I’ve used Emacs off and on since my first year of college. where it was mandatory. This probably sucked a fair amount of joy out of the process. I was also primarily SSHing into the school servers to do my email (most people worked in the Linux lab, but this required walking across campus, and eww), and didn’t figure out I could even customize the GUI until many years later.
In my early twenties I was dating a career LISP programmer who used Emacs for everything, including email. I think gnus was the client of choice, but I don’t actually remember. We fought a lot about email and communication via email. Whenever I asked my partner to email me something, I’d get angst about how I didn’t understand how much technical and emotional labor it took to start Emacs and send email! This made me feel like the process was really painful and to be avoided at all costs. (I experimented with gnus and rmail a few times and it seemed pretty yucky.)
Early on last year, I decided to figure it out once and for all, and got set up with mu4e and mbsync. This quickly became my email workflow of choice, but required a fair amount of work that needed to be repeated every time I provisioned a new dev environment (and since last year my job involved repeatedly shuffling Windows and Linux partitions to do VR work, this was a pretty frequent occurence).
This was what I ended up doing.
Install the Software
Getting my email to work required installing a lot of different tools:
- mu, a command line email client and the basis for mu4e. allows me to make sense of my mail directory.
- mbsync, a command line tool that syncs my IMAP server with my local mail directory. I need this to actually grab mail from the server.
- mu4e, the emacs package that acts as an interface to mu.
- emacs itself
I also need an IMAP account to actually grab the mail from. I’ve been using Fastmail, which also has a web interface I can fall back to.
Configuring Mail Syncing
There are other programs to do this. I use mbysnc.
First, I have to install it.
sudo apt install isync
Then I need to set up a mail folder to receive the incoming mail. The default name is
Then I have to configure it. This involves editing a file named
Mine looks like:
# Configure remote IMAP account IMAPAccount fastmail Host imap.fastmail.com Port 993 User firstname.lastname@example.org PassCmd "password here" SSLType IMAPS SSLVersions TLSv1.2 IMAPStore fastmail-remote Account fastmail # Configure local storage MaildirStore fastmail-local Path ~/Maildir/ Inbox ~/Maildir/INBOX # Configure channels Channel fastmail Far :fastmail-remote: Near :fastmail-local: Patterns * Expunge None CopyArrivalDate yes Sync All Create Near SyncState *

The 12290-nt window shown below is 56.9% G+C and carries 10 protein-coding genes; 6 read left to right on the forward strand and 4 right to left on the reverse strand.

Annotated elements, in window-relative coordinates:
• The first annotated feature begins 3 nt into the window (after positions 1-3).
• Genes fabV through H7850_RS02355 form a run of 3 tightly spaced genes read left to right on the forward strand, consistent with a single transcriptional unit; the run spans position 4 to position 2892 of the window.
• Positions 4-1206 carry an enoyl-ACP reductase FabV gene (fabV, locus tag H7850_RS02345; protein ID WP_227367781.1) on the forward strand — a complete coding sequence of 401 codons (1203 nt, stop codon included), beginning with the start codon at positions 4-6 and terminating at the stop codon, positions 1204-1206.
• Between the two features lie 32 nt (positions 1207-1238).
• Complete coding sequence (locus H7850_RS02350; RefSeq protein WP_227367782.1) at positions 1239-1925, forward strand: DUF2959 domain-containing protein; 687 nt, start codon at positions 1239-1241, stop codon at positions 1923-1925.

All of these properties are documented here.
PassCmd requires a special note. For now I’m reading it from a plain text file; encryption is beyond the scope of this blog post.
Using Fastmail means I can’t just use my account password. I have to go in and create an app password to access my email.
from a terminal prompt fetches all of my emails. I can verify this easily by looking at the contents of my
Setting up mu
Now I can set up mu to use the mail directory.
It needs to be installed first. On my operating system, the command is:
sudo apt install maildir-utils
Then I can initialize it.
mu init --maildir=~/Maildir --email@example.com
This will create the initial store.
I can now use mu from the command line to search my emails.
mu index mu find hello
All good! Now to set up mu4e
Install from the command line with:
sudo apt install mu4e
I include a
mail.el file in my configuration to handle my mail configuration, though all of these can be added to
First I need to require the mu4e package.
In order to get mail with mbysnc via an emacs keybinding, I need to add
(setq mu4e-get-mail-command "mbsync -a")
I’m also using some additional configuration parameters borrowed from Rakhim’s tutorial on setting up mu4e on MacOS.
;; Show addresses in viewed messages (setq mu4e-view-show-addresses t) ;; Needed for mbsync (setq mu4e-change-filenames-when-moving t) ;; Set path to the attachments directory (setq mu4e-attachments-dir "~/Downloads") ;; Set path to the mail directory (setq mu4e-maildir "~/Maildir") ;; Set additional folders ;; These are set relative to mu4e-maildir (setq mu4e-sent-folder "/Sent") (setq mu4e-drafts-folder "/Drafts") (setq mu4e-trash-folder "/Trash")
Now, when I enter
M-x mu4e in emacs, I launch mu4e and can read my email.
Sending Mail with MSMTP
Right now I can receive mail, but I can’t send it! This will require me to configure SMTP locally to send mail.
msmtp for this.
sudo apt install msmtp
Now it needs to be configured. I create a configuration file named
~/.msmtprc. After I enter my configuration information, it looks like this:
defaults auth on protocol smtp tls on account fastmail host smtp.fastmail.com port 465 user firstname.lastname@example.org passwordeval "cat ~/.mbsync-pwd" tls_starttls off from email@example.com account default : fastmail
Finally, I need to update my
mail.el file for sending mail. First I need to find the path to mstmp (I use
which msmtp, then I need to specify my address and name.
;; Send mail configuration (setq send-mail-function 'sendmail-send-it sendmail-program "/usr/bin/msmtp" mail-specify-envelope-from t message-sendmail-envelope-from 'header mail-envelope-from 'header user-mail-address "firstname.lastname@example.org" user-full-name "Cidney Hamilton") )
From here I can relaunch Emacs, open mu4e with
M-x mu4e, and compose and send a test email to another account to verify that everything works.